Introduction The overall cure rate of childhood cancers is above 79% in the developed world, whereas in the developing world, like in India, it is around 50%. It is vital to know the routes of presentation and factors affecting the presentation of childhood cancers in primary, secondary, and tertiary care to design a better survival strategy in childhood cancer. Objective The aim of this study was to know the factors affecting the time to diagnosis and time to treatment in children with cancers in a single center in South India. Materials and Methods It was a retrospective cohort study of children diagnosed with cancer between January 1, 2014 and December 31, 2016 at the pediatric oncology unit, KMC Hospital Mangalore, India. The patient interval, time to diagnosis, patient's family, economic background, parental education, and referral pattern were recorded, and its impact on the time taken to diagnosis was studied. The data was analyzed using SPSS 20.0 software. Results Out of 111 children, 72 were boys (64.8%). Fifty-one (46%) children belonged to the less than 5-year age group. The most common cancer was acute lymphoblastic leukemia, diagnosed in 50% (56/111) children, followed by acute myeloid leukemia in 14/111(12.6%), brain tumors in 9 (8.1%), and neuroblastoma in 10 (9%) children. The median patient interval/patient delay was 14 days (1-90 days), referral interval was 14 days (1-150 days), and overall time to diagnosis was 41 days (1-194 days). The first contact was the pediatrician in 86/111 (77.4%). Sixty-four percent (71/111) referral came from a secondary care hospital, and the remaining from the outpatient clinics. There was no difference in sex and patient interval (p = 0.278) and overall time to diagnosis (p = 0.4169), age (p = 0.041), mother's education (p = 0.034), and type of cancer (p = 0.013) were three critical factors that determined the time to diagnosis. Conclusion Majority of the children diagnosed with cancer presented via referral from pediatricians. An equal number of them were referred to as routine and emergency patients. Age, mother's education, and type of cancers were the crucial factors associated with the overall time taken to diagnosis.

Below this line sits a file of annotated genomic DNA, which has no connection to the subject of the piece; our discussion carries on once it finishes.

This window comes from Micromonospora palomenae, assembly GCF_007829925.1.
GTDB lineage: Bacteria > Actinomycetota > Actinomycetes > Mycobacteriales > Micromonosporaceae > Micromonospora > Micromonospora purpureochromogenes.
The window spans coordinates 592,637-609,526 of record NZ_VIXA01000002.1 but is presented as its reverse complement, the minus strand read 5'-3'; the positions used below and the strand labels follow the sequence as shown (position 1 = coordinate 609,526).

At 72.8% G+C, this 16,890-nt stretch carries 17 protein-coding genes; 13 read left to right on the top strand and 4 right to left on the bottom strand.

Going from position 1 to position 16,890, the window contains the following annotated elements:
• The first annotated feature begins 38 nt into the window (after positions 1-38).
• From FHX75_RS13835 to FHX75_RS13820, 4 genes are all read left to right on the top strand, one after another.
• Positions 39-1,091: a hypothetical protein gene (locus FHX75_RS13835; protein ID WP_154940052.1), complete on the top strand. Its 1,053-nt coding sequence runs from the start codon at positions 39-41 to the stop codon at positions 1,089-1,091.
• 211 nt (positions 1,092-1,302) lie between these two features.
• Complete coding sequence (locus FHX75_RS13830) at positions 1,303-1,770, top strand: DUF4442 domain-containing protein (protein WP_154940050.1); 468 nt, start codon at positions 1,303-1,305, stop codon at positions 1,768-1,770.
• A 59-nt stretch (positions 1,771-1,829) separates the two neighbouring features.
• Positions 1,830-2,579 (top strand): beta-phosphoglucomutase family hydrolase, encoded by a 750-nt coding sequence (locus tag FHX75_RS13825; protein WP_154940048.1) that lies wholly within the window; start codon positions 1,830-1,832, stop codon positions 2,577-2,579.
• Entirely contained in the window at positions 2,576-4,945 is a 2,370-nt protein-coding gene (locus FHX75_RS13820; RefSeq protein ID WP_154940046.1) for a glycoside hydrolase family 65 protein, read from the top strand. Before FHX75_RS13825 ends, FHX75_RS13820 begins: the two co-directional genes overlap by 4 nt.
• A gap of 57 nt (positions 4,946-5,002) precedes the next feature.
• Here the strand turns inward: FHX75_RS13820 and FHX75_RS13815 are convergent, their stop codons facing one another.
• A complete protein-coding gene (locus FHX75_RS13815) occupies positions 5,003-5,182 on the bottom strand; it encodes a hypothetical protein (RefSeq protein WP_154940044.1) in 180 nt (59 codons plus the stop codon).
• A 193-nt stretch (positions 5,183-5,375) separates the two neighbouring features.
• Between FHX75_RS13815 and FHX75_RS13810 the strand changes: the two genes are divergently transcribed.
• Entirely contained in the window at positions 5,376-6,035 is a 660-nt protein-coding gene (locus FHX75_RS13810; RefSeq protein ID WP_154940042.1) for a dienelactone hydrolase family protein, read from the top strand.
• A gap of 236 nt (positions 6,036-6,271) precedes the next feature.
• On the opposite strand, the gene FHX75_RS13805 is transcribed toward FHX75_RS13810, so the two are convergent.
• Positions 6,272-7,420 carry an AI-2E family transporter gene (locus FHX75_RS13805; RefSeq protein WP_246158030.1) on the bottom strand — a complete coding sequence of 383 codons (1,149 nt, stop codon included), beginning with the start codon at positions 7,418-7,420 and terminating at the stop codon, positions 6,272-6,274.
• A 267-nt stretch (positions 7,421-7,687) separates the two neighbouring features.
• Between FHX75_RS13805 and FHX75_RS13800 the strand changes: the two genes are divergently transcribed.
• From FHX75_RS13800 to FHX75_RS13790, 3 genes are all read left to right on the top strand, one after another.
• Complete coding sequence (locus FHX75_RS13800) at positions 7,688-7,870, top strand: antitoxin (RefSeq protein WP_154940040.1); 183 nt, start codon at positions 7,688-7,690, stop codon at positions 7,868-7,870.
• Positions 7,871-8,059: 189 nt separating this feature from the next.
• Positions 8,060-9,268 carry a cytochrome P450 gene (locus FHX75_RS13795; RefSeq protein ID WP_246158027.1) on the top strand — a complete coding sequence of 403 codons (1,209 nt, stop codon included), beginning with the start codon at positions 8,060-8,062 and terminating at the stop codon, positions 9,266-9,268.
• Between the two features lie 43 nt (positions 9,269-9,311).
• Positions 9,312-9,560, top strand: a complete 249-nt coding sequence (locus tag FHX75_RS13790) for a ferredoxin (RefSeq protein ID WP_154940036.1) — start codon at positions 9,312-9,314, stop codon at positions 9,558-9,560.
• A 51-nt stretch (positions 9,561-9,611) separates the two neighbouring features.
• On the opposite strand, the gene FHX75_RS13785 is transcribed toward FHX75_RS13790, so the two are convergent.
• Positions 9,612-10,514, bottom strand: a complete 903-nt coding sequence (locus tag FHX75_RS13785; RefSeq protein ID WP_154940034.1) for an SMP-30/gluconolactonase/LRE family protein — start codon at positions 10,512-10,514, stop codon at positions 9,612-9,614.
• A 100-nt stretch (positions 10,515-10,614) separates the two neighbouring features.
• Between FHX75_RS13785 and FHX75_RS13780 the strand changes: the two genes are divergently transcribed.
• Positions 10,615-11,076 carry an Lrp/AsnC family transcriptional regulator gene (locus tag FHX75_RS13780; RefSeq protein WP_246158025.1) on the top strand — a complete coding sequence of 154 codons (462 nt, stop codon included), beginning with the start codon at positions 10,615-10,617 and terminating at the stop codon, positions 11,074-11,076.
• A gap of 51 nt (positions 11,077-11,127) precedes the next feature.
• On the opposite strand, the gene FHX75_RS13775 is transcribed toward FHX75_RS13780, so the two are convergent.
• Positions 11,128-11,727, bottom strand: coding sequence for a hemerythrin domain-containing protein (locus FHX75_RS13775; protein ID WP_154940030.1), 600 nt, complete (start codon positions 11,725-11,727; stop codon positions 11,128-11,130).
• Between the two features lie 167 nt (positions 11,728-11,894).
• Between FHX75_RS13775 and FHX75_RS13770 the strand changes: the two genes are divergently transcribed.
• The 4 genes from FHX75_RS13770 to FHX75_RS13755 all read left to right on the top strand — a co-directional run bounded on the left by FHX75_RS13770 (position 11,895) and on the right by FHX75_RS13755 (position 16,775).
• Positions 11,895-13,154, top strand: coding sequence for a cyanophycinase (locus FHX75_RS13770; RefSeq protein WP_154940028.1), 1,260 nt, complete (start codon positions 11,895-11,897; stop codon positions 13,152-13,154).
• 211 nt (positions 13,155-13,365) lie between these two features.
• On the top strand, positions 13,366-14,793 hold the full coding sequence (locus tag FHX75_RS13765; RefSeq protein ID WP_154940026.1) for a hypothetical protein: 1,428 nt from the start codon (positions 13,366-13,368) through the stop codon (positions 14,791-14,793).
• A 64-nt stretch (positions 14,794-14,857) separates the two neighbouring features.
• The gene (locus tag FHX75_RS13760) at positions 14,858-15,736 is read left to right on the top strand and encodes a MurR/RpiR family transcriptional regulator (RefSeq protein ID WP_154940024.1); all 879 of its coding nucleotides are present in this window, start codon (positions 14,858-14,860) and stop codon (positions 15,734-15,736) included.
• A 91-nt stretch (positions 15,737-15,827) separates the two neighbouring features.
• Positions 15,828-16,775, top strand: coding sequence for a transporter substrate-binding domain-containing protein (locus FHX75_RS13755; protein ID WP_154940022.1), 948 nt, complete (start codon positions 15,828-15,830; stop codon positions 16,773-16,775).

All Science Journal Classification (ASJC) codes
- Pediatrics, Perinatology, and Child Health